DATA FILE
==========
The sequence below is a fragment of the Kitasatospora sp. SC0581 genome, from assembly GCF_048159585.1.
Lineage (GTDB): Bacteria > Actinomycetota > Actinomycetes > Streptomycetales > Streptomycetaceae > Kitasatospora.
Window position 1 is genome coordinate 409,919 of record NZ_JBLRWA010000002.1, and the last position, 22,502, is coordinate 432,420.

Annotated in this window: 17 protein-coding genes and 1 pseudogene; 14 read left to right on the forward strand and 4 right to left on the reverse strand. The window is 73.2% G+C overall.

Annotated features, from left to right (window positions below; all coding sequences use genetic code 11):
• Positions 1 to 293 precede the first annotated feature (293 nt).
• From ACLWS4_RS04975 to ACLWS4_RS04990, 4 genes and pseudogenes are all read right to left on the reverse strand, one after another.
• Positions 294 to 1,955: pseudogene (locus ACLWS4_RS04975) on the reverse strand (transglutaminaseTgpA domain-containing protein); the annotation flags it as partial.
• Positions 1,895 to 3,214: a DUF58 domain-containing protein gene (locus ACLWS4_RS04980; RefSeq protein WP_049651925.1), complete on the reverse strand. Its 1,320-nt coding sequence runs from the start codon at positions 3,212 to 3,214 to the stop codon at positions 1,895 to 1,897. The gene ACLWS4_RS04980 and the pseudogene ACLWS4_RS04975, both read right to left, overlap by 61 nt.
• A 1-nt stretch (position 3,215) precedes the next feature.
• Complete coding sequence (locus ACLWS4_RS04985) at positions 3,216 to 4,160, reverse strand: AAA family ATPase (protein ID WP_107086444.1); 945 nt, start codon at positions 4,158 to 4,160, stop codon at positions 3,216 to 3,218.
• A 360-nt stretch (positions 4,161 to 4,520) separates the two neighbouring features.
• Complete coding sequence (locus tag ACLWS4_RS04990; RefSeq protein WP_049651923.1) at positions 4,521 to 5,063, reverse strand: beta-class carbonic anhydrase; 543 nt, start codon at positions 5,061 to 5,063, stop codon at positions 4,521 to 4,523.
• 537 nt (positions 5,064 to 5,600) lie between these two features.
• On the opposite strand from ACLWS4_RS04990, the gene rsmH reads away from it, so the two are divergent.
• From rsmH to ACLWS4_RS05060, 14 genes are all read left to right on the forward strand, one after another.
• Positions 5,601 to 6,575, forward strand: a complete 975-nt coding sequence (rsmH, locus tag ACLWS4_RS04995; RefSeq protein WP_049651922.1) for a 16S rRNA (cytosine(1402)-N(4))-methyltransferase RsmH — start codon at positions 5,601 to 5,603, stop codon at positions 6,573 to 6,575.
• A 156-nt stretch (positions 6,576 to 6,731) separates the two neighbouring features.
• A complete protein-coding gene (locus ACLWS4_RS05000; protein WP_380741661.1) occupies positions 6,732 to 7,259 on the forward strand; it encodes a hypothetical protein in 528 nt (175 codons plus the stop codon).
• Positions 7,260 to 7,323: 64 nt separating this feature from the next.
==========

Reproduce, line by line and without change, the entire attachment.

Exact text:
The sequence below is a fragment of the Kitasatospora sp. SC0581 genome, from assembly GCF_048159585.1.
Lineage (GTDB): Bacteria > Actinomycetota > Actinomycetes > Streptomycetales > Streptomycetaceae > Kitasatospora.
Window position 1 is genome coordinate 409,919 of record NZ_JBLRWA010000002.1, and the last position, 22,502, is coordinate 432,420.

Annotated in this window: 17 protein-coding genes and 1 pseudogene; 14 read left to right on the forward strand and 4 right to left on the reverse strand. The window is 73.2% G+C overall.

Annotated features, from left to right (window positions below; all coding sequences use genetic code 11):
• Positions 1 to 293 precede the first annotated feature (293 nt).
• From ACLWS4_RS04975 to ACLWS4_RS04990, 4 genes and pseudogenes are all read right to left on the reverse strand, one after another.
• Positions 294 to 1,955: pseudogene (locus ACLWS4_RS04975) on the reverse strand (transglutaminaseTgpA domain-containing protein); the annotation flags it as partial.
• Positions 1,895 to 3,214: a DUF58 domain-containing protein gene (locus ACLWS4_RS04980; RefSeq protein WP_049651925.1), complete on the reverse strand. Its 1,320-nt coding sequence runs from the start codon at positions 3,212 to 3,214 to the stop codon at positions 1,895 to 1,897. The gene ACLWS4_RS04980 and the pseudogene ACLWS4_RS04975, both read right to left, overlap by 61 nt.
• A 1-nt stretch (position 3,215) precedes the next feature.
• Complete coding sequence (locus ACLWS4_RS04985) at positions 3,216 to 4,160, reverse strand: AAA family ATPase (protein ID WP_107086444.1); 945 nt, start codon at positions 4,158 to 4,160, stop codon at positions 3,216 to 3,218.
• A 360-nt stretch (positions 4,161 to 4,520) separates the two neighbouring features.
• Complete coding sequence (locus tag ACLWS4_RS04990; RefSeq protein WP_049651923.1) at positions 4,521 to 5,063, reverse strand: beta-class carbonic anhydrase; 543 nt, start codon at positions 5,061 to 5,063, stop codon at positions 4,521 to 4,523.
• 537 nt (positions 5,064 to 5,600) lie between these two features.
• On the opposite strand from ACLWS4_RS04990, the gene rsmH reads away from it, so the two are divergent.
• From rsmH to ACLWS4_RS05060, 14 genes are all read left to right on the forward strand, one after another.
• Positions 5,601 to 6,575, forward strand: a complete 975-nt coding sequence (rsmH, locus tag ACLWS4_RS04995; RefSeq protein WP_049651922.1) for a 16S rRNA (cytosine(1402)-N(4))-methyltransferase RsmH — start codon at positions 5,601 to 5,603, stop codon at positions 6,573 to 6,575.
• A 156-nt stretch (positions 6,576 to 6,731) separates the two neighbouring features.
• A complete protein-coding gene (locus ACLWS4_RS05000; protein WP_380741661.1) occupies positions 6,732 to 7,259 on the forward strand; it encodes a hypothetical protein in 528 nt (175 codons plus the stop codon).
• Positions 7,260 to 7,323: 64 nt separating this feature from the next.